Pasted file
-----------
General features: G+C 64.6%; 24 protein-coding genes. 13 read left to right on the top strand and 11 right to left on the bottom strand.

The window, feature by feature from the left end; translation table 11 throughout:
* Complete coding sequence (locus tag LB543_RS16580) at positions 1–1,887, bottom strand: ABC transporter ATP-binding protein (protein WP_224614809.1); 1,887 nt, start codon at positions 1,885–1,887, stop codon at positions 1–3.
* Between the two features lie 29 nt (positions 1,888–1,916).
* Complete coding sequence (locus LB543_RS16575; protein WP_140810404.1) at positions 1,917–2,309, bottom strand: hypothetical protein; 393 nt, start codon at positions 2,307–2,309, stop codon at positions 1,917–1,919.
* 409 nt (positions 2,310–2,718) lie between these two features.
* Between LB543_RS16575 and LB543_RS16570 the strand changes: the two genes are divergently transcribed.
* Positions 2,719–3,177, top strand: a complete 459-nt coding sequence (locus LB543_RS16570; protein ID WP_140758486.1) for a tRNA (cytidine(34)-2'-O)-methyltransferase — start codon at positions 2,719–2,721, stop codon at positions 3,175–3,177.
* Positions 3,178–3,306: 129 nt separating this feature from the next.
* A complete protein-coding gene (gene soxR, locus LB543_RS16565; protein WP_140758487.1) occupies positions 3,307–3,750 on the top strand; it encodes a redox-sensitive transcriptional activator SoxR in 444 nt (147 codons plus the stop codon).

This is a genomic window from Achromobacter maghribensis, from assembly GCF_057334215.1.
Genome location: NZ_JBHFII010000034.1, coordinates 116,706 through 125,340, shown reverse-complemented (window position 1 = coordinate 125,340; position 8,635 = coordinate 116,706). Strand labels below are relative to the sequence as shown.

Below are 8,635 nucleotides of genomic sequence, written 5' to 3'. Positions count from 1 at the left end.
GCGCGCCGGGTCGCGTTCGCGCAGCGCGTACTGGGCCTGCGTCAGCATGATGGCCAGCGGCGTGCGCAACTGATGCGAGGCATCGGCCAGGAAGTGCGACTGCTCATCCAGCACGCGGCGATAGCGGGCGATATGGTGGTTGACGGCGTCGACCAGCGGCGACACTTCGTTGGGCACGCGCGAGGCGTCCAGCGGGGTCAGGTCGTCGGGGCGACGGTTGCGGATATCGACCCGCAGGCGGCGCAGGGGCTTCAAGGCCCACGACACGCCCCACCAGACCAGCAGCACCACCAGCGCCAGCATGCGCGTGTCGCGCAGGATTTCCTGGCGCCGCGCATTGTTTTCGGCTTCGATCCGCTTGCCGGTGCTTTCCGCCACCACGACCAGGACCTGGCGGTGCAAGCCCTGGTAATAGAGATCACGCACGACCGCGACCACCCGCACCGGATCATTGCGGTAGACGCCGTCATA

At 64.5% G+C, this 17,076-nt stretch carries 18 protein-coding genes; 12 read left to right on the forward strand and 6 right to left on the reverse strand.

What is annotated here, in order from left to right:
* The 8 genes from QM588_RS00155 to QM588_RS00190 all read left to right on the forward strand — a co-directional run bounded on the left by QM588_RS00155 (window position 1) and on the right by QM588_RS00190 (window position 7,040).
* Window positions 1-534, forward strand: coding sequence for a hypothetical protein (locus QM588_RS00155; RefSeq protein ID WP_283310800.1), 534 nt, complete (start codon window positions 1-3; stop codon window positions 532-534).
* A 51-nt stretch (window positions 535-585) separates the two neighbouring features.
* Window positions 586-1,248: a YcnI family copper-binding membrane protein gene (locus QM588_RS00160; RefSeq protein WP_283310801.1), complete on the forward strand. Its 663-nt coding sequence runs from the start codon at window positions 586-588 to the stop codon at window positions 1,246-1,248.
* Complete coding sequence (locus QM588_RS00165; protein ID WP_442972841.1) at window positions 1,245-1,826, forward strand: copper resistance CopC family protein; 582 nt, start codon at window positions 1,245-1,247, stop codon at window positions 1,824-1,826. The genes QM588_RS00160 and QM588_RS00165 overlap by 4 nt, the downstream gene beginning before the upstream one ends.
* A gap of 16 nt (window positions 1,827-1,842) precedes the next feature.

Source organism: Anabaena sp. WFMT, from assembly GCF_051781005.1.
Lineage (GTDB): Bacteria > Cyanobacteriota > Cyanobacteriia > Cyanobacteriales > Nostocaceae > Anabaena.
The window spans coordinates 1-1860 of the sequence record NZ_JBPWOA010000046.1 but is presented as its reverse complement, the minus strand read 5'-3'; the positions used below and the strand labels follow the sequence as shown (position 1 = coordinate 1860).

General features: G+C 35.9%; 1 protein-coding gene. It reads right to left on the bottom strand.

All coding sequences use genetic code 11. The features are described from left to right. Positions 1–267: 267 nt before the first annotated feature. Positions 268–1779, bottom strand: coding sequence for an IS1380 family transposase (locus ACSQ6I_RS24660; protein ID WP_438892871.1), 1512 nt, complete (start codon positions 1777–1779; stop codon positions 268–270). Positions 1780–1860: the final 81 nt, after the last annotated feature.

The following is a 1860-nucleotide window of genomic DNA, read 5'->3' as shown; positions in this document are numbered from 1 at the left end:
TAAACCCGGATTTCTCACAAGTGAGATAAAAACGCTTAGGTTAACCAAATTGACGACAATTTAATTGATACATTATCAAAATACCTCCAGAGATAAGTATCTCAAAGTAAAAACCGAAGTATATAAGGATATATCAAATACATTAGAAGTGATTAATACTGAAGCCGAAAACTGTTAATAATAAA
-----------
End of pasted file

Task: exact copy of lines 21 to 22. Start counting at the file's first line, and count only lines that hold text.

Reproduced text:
* Complete coding sequence (locus QM588_RS00165; protein ID WP_442972841.1) at window positions 1,245-1,826, forward strand: copper resistance CopC family protein; 582 nt, start codon at window positions 1,245-1,247, stop codon at window positions 1,824-1,826. The genes QM588_RS00160 and QM588_RS00165 overlap by 4 nt, the downstream gene beginning before the upstream one ends.
* A gap of 16 nt (window positions 1,827-1,842) precedes the next feature.